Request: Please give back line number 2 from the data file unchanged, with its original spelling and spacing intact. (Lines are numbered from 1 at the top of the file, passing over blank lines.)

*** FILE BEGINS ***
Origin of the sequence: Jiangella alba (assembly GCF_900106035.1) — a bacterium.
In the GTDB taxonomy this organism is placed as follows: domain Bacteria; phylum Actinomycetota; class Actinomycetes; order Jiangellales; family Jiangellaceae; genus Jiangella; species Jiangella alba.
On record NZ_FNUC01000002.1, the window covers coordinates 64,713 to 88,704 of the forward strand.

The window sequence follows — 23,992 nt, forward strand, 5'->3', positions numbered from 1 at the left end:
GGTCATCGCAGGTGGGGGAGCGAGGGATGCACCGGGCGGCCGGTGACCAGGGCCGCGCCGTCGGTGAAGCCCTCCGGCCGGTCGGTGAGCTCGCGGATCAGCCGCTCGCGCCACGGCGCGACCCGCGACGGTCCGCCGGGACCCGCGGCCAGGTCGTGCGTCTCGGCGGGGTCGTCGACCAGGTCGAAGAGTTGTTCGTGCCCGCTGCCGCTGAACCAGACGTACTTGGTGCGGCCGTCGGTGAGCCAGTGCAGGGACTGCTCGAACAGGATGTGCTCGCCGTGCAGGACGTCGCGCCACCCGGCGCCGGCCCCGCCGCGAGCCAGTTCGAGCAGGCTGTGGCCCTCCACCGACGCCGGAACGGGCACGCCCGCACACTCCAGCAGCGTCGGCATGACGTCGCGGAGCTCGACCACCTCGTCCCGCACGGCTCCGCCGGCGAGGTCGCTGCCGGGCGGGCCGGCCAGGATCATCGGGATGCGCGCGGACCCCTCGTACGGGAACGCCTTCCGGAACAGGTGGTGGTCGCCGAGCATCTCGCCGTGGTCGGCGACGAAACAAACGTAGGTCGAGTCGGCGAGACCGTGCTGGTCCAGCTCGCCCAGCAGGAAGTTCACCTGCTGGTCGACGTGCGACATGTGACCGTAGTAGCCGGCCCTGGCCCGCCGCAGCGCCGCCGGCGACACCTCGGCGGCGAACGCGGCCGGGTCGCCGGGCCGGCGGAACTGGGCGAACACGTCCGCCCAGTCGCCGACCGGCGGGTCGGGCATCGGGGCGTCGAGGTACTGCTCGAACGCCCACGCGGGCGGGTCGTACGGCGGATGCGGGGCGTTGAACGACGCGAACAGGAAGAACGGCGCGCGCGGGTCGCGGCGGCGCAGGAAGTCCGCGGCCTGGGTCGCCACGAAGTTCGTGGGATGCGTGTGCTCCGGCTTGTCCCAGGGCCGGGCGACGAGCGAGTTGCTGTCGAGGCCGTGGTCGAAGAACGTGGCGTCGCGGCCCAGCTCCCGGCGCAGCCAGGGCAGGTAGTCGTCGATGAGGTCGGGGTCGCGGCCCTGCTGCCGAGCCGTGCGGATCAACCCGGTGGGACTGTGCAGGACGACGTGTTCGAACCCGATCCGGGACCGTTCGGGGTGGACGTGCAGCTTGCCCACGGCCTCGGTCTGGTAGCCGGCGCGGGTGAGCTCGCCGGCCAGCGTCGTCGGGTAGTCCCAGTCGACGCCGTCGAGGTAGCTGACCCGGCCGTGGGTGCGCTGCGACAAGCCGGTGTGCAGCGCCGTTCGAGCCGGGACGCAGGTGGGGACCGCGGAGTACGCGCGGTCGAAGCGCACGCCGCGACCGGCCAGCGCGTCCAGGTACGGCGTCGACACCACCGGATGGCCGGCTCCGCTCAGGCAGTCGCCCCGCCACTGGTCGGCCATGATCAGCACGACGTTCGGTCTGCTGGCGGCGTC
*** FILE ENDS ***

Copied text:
In the GTDB taxonomy this organism is placed as follows: domain Bacteria; phylum Actinomycetota; class Actinomycetes; order Jiangellales; family Jiangellaceae; genus Jiangella; species Jiangella alba.